She was wearing a pair of long jade earrings. They were nice earrings and had probably cost a couple of hundred dollars. She wasn't wearing anything else.

She had a beautiful body, small, lithe, compact, firm, rounded. Her skin in the lamplight had the shimmering luster of a pearl. Her legs didn't quite have the raffish grace of Mrs. Regan's legs, but they were very nice. I looked her over without either embarrassment or ruttishness. As a naked girl she was not there in that room at all. She was just a dope. To me she was always just a dope.

I stopped looking at her and looked at Geiger. He was on his back on the floor, beyond the fringe of the Chinese rug, in front of a thing that looked like a totem pole. It had a profile like an eagle and its wide round eye was a camera lens. The lens was aimed at the naked girl in the chair. There was a blackened flash bulb clipped to the side of the totem pole. Geiger was wearing Chinese slippers with thick felt soles, and his legs were in black satin pajamas and the upper part of him wore a Chinese embroidered coat, the front of which was mostly blood. His glass eye shone brightly up at me and was by far the most lifelike thing about him. At a glance none of the three shots I heard had missed. He was very dead.

The flash bulb was the sheet lightning I had seen. The crazy scream was the doped and naked girl's reaction to it. The three shots had been somebody else's idea of how the proceedings might be given a new twist. The idea of the lad who had gone down the back steps and slammed into a car and raced away. I could see merit in his point of view.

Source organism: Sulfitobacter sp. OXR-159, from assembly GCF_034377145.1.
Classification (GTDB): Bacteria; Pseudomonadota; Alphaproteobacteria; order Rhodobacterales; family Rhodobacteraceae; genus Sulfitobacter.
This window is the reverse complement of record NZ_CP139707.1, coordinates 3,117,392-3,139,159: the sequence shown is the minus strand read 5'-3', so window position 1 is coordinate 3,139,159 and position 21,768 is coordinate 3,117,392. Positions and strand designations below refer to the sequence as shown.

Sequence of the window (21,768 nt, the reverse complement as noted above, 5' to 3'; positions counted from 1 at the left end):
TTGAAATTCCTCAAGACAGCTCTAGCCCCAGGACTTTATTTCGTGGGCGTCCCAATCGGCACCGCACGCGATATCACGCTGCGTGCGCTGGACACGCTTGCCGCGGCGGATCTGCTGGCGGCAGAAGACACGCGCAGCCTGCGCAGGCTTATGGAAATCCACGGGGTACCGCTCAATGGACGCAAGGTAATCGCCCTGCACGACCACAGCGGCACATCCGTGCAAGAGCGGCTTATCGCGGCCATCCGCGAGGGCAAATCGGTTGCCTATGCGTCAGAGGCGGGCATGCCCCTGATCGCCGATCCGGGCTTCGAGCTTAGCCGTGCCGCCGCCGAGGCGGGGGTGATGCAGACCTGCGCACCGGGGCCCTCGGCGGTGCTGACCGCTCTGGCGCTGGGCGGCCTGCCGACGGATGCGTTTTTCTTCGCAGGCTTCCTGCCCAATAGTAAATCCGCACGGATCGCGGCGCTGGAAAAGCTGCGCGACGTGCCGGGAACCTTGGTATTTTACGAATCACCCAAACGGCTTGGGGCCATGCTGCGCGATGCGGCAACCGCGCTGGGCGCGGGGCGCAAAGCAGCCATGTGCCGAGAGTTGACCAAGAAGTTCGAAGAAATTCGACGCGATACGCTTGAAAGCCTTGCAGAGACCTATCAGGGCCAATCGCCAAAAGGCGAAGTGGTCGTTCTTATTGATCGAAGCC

A couple of fragile gold-veined glasses rested on a red lacquer tray on the end of the black desk, beside a pot-bellied flagon of brown liquid. I took the stopper out and sniffed at it. It smelled of ether and something else, possibly laudanum. I had never tried the mixtare but it seemed to go pretty well with the Geiger menage.

I listened to the rain hitting the roof and the north windows. Beyond was no other sound, no cars, no siren, just the rain beating. I went over to the divan and peeled off my trench coat and pawed through the girl's clothes. There was a pale green rough wool dress of the pull-on type, with half sleeves. I thought I might be able to handle it. I decided to pass up her underclothes, not from feelings of delicacy, but because I couldn't see myself putting her pants on and snapping her brassiere. I took the dress over to the teak chair on the dais. Miss Sternwood smelled of ether also, at a distance of several feet. The tinny chuckling noise was still coming from her and a little froth oozed down her chin. I slapped her face. She blinked and stopped chuckling. I slapped her again.

"Come on," I said brightly. "Let's be nice. Let's get dressed."

She peered at me, her slaty eyes as empty as holes in a mask. "Gugutoterell," she said.